The news from France came via NPR on Tuesday morning, just as I was parking my car near Wilson High School. James Baldwin had died in St. Paul de Vence the night before.
I tucked that away because I was late for my meeting with Dr. Mary White, who directs the Scholars in the Schools program for the Board of Education, and two Wilson teachers, Valerie Wheeler and Francine Owens. I was on my way to volunteer some help in a public high school classroom. It's the kind of thing I think all fortunate blacks should find time to do, and I have no patience with those who can thrive while observing with equanimity the enormous needs of inner-city people. In my mind, I was acting from a mature black male's value system that I had constructed out of my vision, on my own. Thoughts about Baldwin would have to wait.
A half-hour later, I stood in Francine Owens' journalism class under a yellow-and-red banner that proclaimed, "Writing Is Empowerment." I told the students that writing was one of the principal keys to their personal survival and to the growth and development of their people in America. I had already told them that we blacks now alive are riding on the shoulders of the giants who struggled to get us where we are. Suddenly the thoughts of Baldwin would not stay tucked away. They came flooding through me, unbidden and uncontrolled.
Mainly what came flashing back was a book and a time. The book was "Notes of a Native Son," and the time was three decades ago, when I was an unformed young man in New York with a fresh law degree. I knew I was black -- I gave money to the NAACP -- but the urban poor were no particular concern of mine. My career was my particular concern.
But one day I picked up that volume of Baldwin's essays and began to read on the long subway ride from my office in midtown Manhattan to my home in Brooklyn. Gradually, the immediacy of the rush-hour crowd and the noisy clatter of the train gave way in my consciousness to the crackle of Baldwin's sentences and the explosions of his insights. The man's prose pummeled the softness of my racial consciousness. Here is a sample:
"People who shut their eyes to reality simply invite their own destruction, and anyone who insists on remaining in a state of innocence long after that innocence is dead turns himself into a monster."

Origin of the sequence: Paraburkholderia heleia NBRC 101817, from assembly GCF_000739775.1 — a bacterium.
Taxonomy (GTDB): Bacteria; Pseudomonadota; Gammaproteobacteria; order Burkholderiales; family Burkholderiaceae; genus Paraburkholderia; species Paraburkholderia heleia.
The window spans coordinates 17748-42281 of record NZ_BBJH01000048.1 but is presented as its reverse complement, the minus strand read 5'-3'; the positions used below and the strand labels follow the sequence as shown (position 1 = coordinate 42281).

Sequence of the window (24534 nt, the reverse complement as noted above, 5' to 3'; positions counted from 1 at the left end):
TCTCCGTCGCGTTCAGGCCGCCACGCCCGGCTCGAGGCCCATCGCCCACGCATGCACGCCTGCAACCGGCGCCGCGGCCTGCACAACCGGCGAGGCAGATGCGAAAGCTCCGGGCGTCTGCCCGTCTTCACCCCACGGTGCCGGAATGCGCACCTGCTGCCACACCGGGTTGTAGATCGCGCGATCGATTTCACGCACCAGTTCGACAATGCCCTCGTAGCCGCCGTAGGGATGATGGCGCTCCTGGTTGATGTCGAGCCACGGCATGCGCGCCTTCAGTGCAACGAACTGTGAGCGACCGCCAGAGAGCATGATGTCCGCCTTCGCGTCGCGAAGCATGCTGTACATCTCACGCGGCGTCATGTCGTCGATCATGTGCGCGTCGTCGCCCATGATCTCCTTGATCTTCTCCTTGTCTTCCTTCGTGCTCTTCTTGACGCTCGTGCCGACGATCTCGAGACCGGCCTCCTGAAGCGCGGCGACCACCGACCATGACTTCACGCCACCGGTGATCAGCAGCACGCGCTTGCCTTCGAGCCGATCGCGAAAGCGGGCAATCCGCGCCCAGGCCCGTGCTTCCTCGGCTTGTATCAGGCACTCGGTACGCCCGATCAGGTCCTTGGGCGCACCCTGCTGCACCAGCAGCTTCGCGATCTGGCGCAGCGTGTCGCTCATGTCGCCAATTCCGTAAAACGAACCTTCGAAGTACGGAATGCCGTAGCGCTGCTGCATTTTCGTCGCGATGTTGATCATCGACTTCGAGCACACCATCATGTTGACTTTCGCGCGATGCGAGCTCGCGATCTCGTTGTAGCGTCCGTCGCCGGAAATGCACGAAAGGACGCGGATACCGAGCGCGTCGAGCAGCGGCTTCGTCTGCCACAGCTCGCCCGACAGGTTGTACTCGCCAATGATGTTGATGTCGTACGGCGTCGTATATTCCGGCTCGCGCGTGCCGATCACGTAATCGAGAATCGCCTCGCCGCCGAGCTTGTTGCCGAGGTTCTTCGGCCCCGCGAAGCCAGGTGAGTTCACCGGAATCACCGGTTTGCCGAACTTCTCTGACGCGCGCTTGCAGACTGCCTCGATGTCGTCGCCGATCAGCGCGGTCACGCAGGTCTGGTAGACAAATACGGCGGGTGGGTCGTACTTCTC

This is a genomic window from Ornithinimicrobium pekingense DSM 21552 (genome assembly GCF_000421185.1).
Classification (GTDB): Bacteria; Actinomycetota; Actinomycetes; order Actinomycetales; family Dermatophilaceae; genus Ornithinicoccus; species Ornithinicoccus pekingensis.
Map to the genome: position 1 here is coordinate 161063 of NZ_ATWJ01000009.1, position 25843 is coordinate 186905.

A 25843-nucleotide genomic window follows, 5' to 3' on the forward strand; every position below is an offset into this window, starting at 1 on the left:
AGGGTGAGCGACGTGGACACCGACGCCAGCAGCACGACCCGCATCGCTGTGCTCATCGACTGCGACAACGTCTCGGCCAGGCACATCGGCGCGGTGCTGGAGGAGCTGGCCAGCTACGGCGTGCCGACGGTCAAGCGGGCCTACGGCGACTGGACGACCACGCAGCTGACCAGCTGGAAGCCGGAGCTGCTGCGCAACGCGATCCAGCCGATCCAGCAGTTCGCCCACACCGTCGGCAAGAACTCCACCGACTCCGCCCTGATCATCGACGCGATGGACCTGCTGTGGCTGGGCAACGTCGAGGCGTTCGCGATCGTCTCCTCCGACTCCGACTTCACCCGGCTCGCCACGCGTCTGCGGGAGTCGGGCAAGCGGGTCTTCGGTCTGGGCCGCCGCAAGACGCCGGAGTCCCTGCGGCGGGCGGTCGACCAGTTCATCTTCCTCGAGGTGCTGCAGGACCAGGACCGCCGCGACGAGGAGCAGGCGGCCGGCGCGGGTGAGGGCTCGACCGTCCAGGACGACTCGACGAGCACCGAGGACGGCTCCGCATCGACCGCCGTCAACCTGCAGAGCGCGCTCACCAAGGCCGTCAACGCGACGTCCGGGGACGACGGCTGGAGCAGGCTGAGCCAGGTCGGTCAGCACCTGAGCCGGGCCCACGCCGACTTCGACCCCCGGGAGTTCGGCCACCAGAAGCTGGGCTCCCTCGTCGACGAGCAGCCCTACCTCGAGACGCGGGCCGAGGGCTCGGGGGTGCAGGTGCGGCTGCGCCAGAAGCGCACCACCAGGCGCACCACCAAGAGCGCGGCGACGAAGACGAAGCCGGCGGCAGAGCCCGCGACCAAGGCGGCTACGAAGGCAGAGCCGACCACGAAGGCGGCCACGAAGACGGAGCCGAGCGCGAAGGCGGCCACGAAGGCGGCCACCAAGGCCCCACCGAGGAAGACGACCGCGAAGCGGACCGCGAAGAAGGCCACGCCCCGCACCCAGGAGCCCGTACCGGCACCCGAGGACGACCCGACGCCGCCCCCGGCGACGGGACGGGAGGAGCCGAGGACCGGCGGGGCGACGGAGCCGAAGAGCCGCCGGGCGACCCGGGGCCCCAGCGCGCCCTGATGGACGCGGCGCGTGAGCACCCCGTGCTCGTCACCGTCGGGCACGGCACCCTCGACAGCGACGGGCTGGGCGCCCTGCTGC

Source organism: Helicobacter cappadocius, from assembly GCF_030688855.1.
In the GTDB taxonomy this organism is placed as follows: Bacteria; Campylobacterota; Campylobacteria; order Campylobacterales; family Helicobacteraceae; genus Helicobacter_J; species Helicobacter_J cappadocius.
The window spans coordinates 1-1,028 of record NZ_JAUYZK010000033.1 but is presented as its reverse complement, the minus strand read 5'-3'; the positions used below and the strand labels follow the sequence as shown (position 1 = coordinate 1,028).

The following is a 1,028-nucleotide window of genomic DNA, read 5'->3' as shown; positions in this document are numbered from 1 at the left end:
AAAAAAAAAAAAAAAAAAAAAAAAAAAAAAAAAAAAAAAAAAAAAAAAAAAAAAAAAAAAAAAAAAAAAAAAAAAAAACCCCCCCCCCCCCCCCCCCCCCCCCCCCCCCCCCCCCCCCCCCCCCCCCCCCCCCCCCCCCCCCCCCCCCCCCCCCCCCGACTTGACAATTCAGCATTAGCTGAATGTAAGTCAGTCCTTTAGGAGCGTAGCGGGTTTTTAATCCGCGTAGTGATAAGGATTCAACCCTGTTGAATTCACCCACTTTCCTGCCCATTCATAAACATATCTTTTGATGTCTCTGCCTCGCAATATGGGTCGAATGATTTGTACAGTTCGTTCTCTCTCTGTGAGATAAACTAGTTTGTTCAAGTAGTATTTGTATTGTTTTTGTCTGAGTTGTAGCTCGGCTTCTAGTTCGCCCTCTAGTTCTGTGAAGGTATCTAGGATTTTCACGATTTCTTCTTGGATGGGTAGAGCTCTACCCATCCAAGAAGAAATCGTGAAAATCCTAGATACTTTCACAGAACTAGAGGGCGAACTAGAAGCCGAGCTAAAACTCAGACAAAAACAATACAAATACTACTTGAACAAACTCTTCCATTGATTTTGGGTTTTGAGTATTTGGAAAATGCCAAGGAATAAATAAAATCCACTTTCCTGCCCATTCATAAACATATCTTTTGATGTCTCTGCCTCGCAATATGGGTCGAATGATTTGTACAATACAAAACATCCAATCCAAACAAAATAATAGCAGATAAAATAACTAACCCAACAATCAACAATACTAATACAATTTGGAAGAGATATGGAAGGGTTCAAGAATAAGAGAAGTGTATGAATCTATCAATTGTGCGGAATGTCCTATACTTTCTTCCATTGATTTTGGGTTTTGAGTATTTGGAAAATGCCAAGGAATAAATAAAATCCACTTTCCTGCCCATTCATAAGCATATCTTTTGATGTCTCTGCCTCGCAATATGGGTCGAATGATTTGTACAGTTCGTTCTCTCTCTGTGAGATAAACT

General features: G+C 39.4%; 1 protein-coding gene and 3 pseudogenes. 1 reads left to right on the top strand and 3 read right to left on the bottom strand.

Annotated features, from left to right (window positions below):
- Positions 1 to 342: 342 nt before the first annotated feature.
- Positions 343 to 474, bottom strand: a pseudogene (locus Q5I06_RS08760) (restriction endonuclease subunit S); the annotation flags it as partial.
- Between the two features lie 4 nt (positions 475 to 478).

One of those evenings, while I was walking toward home along Kingston Avenue, still holding the slender paperback volume, a tiny brown girl in worn clothing and scuffed shoes came flying around the corner of St. John's Place on her way to one of the old stores on the battered neighborhood shopping street.
"Three pounds of rice in a red-and-white box," she chirped over and over again. I watched as she passed briefly through the cone of light that spilled out of the shop door and then disappeared inside. I remember thinking that Baldwin was telling me that the poor little black child had as much human weight as any person on Earth and that somebody had to care enough to give her space to grow.
In the Wilson classroom, I remembered another thing about Baldwin. I have been known to brag that I was prescient enough to write in 1959 in my first published piece that despite all the struggle and progress in the South, the North had problems that, if left unattended, would someday explode. As I talked on with Francine Owens' students, I realized that just as I had been able to see that child clearly with the new consciousness that Baldwin's words had provided, I had also seen the running sores of the cities with his help. I remembered, too, the deep joys that writing had given me -- the pleasure in the words and in the anticipation of their teaching. The outlines of a mature black man were just then beginning to emerge.
A full circle was achieved earlier in this decade when Baldwin wrote enthusiastic words about my autobiography. His enthusiasm was based, in my view, largely on his judgment that, despite the great differences in our backgrounds, he saw in those pages a spirit of blackness similar to his own. Then, three years ago, we shared a platform at the University of Massachusetts at Amherst, and I told him how he had ignited both my spirit of blackness and my latent desire to be a writer. He deflected the emotion accompanying the gratitude with a smile and the quiet sentence, "You are surely a writer now."
So I wasn't just about my own business when I was trying to help enrich the education of those Wilson students. And when I return time and again to try to help those students capture the romance and the power of the word, I will be riding the shoulders of a giant.
Such is the power of words. And such is the power of Jimmy Baldwin.
The writer is Robinson professor of history at George Mason University and a senior fellow at the Institute for Policy Studies.